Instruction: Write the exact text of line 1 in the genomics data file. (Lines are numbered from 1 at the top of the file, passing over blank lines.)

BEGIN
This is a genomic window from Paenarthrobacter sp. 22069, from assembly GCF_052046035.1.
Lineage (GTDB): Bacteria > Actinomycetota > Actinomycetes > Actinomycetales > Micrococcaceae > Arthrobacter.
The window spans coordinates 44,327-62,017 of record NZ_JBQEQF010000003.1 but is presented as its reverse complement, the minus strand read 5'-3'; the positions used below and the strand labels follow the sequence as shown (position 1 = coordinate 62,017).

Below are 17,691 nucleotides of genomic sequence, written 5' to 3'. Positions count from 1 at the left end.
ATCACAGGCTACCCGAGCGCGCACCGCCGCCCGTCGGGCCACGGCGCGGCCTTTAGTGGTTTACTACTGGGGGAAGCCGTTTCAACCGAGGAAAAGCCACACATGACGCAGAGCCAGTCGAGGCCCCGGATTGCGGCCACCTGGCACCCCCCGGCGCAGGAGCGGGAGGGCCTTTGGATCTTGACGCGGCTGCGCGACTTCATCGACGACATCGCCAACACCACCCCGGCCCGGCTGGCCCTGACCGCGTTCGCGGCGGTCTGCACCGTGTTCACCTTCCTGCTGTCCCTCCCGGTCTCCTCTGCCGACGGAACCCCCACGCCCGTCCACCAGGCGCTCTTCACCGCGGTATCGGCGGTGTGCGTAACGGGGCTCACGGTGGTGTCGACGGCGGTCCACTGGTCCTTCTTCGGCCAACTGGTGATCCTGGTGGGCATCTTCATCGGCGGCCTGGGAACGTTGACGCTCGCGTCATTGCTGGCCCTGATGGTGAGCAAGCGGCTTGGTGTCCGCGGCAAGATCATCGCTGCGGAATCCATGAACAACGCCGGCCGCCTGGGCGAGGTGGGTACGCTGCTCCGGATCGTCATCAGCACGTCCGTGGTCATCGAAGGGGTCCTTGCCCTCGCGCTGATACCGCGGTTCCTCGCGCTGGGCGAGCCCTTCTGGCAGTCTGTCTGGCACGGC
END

This is a genomic window from Paenarthrobacter sp. 22069, from assembly GCF_052046035.1.